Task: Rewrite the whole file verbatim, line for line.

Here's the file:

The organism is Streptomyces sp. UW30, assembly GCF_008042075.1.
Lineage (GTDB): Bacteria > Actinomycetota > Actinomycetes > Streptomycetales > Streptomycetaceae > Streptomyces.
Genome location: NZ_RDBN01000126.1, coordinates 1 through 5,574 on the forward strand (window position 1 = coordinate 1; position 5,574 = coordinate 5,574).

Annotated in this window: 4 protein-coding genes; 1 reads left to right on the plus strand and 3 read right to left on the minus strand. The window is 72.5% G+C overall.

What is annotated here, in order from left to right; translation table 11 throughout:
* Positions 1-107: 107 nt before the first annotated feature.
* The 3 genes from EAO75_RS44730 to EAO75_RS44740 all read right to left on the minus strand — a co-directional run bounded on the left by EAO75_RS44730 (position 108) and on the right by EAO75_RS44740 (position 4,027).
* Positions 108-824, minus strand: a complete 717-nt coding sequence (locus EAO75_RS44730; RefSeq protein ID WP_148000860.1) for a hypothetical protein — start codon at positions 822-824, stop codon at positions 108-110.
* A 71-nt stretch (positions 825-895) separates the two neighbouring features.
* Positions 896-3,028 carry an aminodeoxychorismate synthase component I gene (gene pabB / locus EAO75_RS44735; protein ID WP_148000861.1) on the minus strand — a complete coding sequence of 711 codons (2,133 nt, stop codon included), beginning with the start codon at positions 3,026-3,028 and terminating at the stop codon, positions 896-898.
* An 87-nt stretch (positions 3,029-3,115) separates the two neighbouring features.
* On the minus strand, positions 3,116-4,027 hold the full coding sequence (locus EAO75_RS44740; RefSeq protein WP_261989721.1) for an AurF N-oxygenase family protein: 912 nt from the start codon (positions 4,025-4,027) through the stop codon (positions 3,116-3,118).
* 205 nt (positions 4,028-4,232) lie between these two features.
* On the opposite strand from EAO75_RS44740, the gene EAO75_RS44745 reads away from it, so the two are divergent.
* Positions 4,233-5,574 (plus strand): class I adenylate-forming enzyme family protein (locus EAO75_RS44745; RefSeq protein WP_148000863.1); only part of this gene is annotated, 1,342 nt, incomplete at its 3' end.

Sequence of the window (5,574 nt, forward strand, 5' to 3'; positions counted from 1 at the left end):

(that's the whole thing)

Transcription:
The organism is Streptomyces sp. UW30, assembly GCF_008042075.1.
Lineage (GTDB): Bacteria > Actinomycetota > Actinomycetes > Streptomycetales > Streptomycetaceae > Streptomyces.
Genome location: NZ_RDBN01000126.1, coordinates 1 through 5,574 on the forward strand (window position 1 = coordinate 1; position 5,574 = coordinate 5,574).

Annotated in this window: 4 protein-coding genes; 1 reads left to right on the plus strand and 3 read right to left on the minus strand. The window is 72.5% G+C overall.

What is annotated here, in order from left to right; translation table 11 throughout:
* Positions 1-107: 107 nt before the first annotated feature.
* The 3 genes from EAO75_RS44730 to EAO75_RS44740 all read right to left on the minus strand — a co-directional run bounded on the left by EAO75_RS44730 (position 108) and on the right by EAO75_RS44740 (position 4,027).
* Positions 108-824, minus strand: a complete 717-nt coding sequence (locus EAO75_RS44730; RefSeq protein ID WP_148000860.1) for a hypothetical protein — start codon at positions 822-824, stop codon at positions 108-110.
* A 71-nt stretch (positions 825-895) separates the two neighbouring features.
* Positions 896-3,028 carry an aminodeoxychorismate synthase component I gene (gene pabB / locus EAO75_RS44735; protein ID WP_148000861.1) on the minus strand — a complete coding sequence of 711 codons (2,133 nt, stop codon included), beginning with the start codon at positions 3,026-3,028 and terminating at the stop codon, positions 896-898.
* An 87-nt stretch (positions 3,029-3,115) separates the two neighbouring features.
* On the minus strand, positions 3,116-4,027 hold the full coding sequence (locus EAO75_RS44740; RefSeq protein WP_261989721.1) for an AurF N-oxygenase family protein: 912 nt from the start codon (positions 4,025-4,027) through the stop codon (positions 3,116-3,118).
* 205 nt (positions 4,028-4,232) lie between these two features.
* On the opposite strand from EAO75_RS44740, the gene EAO75_RS44745 reads away from it, so the two are divergent.
* Positions 4,233-5,574 (plus strand): class I adenylate-forming enzyme family protein (locus EAO75_RS44745; RefSeq protein WP_148000863.1); only part of this gene is annotated, 1,342 nt, incomplete at its 3' end.

Sequence of the window (5,574 nt, forward strand, 5' to 3'; positions counted from 1 at the left end):